This course requires academic IELTS 6.0 overall, with no less than 5.5 in each skill. For other English language proficiency qualifications acceptable by this University, please click here.

If your English currently does not reach the University's required standard for this programme, you may be interested in one of our English language courses.

Visit your country page to find out more about our entry requirements.

Fees and funding

  • Home/EU: £9,250 per year*
  • International: £14,000 per year

*The amount you pay may increase each year, in line with inflation - but capped to the Retail Price Index (RPI).

UK and EU students can take out a tuition fee loan to cover the cost of their course, and UK students can take out a maintenance loan of up to £8,700 to cover living costs.

Substantial discounts are available for International students.  

More information on fees can be found in the Money section of the website.

Additional costs

Your tuition fees will cover most costs associated with your programme (including registration, tuition, supervision, assessment and examination).

There are some extra costs that you might have to pay, or choose to pay, depending on your programme of study and the decisions you make. The list below has some examples, and any extra costs will vary.

  • Books (you’ll have access to books from your module reading lists in the library, but you may want to buy your own copies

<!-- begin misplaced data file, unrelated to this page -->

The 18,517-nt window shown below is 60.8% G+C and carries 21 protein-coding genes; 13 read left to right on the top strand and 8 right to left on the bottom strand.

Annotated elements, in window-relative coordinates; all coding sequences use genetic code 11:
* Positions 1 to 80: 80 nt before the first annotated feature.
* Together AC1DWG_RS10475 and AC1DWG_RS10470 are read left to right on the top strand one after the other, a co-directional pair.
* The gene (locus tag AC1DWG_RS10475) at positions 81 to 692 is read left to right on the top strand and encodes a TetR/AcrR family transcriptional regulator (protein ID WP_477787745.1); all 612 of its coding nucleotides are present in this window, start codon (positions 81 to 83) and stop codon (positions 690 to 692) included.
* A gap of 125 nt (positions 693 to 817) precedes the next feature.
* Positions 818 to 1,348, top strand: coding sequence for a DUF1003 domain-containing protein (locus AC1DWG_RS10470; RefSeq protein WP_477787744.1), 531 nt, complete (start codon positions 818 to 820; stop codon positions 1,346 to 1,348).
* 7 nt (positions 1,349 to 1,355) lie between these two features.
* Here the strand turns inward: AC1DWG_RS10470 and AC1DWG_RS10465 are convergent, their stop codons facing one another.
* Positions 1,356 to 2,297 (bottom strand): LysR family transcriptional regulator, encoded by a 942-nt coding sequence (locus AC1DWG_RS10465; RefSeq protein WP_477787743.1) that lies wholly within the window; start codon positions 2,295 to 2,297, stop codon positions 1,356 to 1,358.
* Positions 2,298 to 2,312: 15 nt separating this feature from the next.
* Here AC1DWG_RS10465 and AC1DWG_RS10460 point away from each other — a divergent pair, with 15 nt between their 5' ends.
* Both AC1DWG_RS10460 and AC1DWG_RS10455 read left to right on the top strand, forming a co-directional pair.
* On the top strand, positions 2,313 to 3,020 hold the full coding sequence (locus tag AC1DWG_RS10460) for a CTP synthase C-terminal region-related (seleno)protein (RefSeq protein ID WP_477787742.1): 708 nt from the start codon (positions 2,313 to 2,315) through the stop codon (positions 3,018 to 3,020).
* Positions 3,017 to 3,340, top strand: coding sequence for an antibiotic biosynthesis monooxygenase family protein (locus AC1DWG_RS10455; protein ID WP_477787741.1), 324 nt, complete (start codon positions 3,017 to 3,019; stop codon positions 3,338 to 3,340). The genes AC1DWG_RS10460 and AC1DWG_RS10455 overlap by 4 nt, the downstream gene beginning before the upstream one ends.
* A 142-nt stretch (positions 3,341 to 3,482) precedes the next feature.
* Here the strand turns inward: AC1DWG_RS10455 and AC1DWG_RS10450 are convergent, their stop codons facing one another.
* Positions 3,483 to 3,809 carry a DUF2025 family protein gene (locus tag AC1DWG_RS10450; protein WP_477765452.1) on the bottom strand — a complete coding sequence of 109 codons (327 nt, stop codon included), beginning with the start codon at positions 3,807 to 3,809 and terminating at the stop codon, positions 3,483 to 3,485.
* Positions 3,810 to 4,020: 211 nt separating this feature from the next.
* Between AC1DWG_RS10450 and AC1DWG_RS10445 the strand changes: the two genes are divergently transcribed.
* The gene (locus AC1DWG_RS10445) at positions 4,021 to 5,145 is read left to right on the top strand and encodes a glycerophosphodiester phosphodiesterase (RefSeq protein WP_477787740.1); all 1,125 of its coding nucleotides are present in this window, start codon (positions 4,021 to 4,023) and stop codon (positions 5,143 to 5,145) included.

• Optional field trips
  • Study abroad (including travel costs, accommodation, visas, immunisation)
  • Placement costs (including travel costs and accommodation)
  • Student visas (international students)
  • Laptop (you’ll have access to laptops and PC’s on campus, but you may want to buy your own)
  • Printing and photocopying
  • Professional-body membership
  • Graduation (gown hire and photography)

Remember, you’ll still need to take into account your living costs. This could include accommodation, travel and food – to name just a few. 

Future prospects

Our graduates find employment in a range of careers including journalism; publishing; TV and film production; crewing and events management; government; charity and community media; marketing; public relations and education.

Further study is also an option for graduates with good degrees. Possible subjects include film studies, English, history, cultural studies, new media and communication studies. The practical side of the programme could lead to advanced training in disciplines like film-making or visual design.

Media studies students have gained experience working on several feature films, reflecting the growing significance of the region in terms of film production.

As a graduate, you'll have continuing access to the University's Careers Service, with skills workshops, practice interviews, extensive information and advice all tailored to help you secure a career in your chosen field.